Norman is unconfident about wine. He may want the information, but he is not going to ask many questions. So printed material and signs on the walls may be appropriate for him.

Sensual Serena — wine esthetician

Serena is, above all, a non-conformist who places sensuality and aesthetics above everything. It all has to look, smell, feel… special. And different. So new experiences are important, from unfamiliar wines (whose names she may well forget) to inventive cocktails from her favourite mixologist to whom she often says ‘delight me!’ Bottle shapes — from Provence rose to superpremium vodka — catch her fancy, but travel — or places she wants to go — also has a big influence on her drinking. So she’s currently exploring Tequila, Mezcal and Piso — and Uruguayan Tannat.

Serena really cares about aesthetics. Presenting good wine in a basic setting may not work for her. And she will certainly notice the way staff are dressed etc. Think about the details.

Conservative Carlos — wine connoisseur

Behind that smile, Carlos likes to be in control and to observe life from a distance. He’s not as secure as he appears and is wary of change or the unfamiliar. He has more than enough of that to deal with while doing his quite high-powered job. He can afford to eat and drink most of what is on offer in his favourite — and very regular — restaurant, but he tends to stick to the same whisky — Chivas — and red wine — Rioja Reserva with a meal that similarly tends to involve the same choices of steak or sole. None of this — or the restaurant — has ever let him down and he sees no reason to risk allowing that to happen.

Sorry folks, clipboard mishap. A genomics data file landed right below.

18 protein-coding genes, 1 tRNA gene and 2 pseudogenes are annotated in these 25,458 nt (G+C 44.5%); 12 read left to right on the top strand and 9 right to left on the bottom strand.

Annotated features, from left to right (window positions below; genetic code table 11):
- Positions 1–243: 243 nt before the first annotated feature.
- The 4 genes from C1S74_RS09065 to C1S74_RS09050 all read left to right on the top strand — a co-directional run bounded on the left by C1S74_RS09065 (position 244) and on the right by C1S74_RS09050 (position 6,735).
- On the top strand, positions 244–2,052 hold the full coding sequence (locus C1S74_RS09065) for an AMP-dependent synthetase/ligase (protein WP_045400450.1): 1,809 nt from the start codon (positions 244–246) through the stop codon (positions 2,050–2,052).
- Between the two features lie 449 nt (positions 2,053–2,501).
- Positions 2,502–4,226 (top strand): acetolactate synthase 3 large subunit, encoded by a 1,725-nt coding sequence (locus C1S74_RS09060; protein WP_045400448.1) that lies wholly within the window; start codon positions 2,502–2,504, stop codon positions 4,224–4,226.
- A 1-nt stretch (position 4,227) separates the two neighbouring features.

Carlos likes the familiar. Is a winery offering him anything that he will recognize and feel comfortable with? If your wine is made from a local grape, it could be helpful to suggest popular wines it may resemble.

Henry — wine hipster

Henry is less worried about the where? of a wine, spirit or beer, than the who? and the how? He would struggle to list many grape names or appellations. But he’s very aware of the ‘context’ of any wine (aka politics. So, no big companies, or countries with questionable human rights). Knows lots of plucky pioneering producers whom he often refers to by their first name. Lives in a major metropolis and does a lot of his drinking in ‘natty’ wine bars when he’s not enjoying coffee or beer in bars that specialise in those beverages. Loves natural wine events. Embraces discovering ‘challenging’ flavours with like-minded male and female friends.

Not everyone has to follow fashion, but it’s worth remembering that there are wine tourists who are looking for something different. Like an experimental orange wine, for example.

Emma — wine enthusiat

Enthusiastic Emma Emma has caught the wine bug. She was invited to a tasting and became fascinated by the difference between all the bottles. Now, she’s signed up for a WSET course and has begun to keep an eye open for wine events. Eager to learn, she’s open to trying anything but hasn’t fallen in love with natural wines — apart from a Pet Nat she really liked. Emma’s problem is that, apart from the course sessions, she hasn’t yet found the best way to go on learning; she doesn’t really like the magazines she’s picked up and doesn’t want to buy a shelf-ful of books.

She drinks cocktails when out, but would really prefer wine. Emma really wants to learn. Unlike Norman, she’ll ask. But the way she is answered matters. Informative, but not too technical.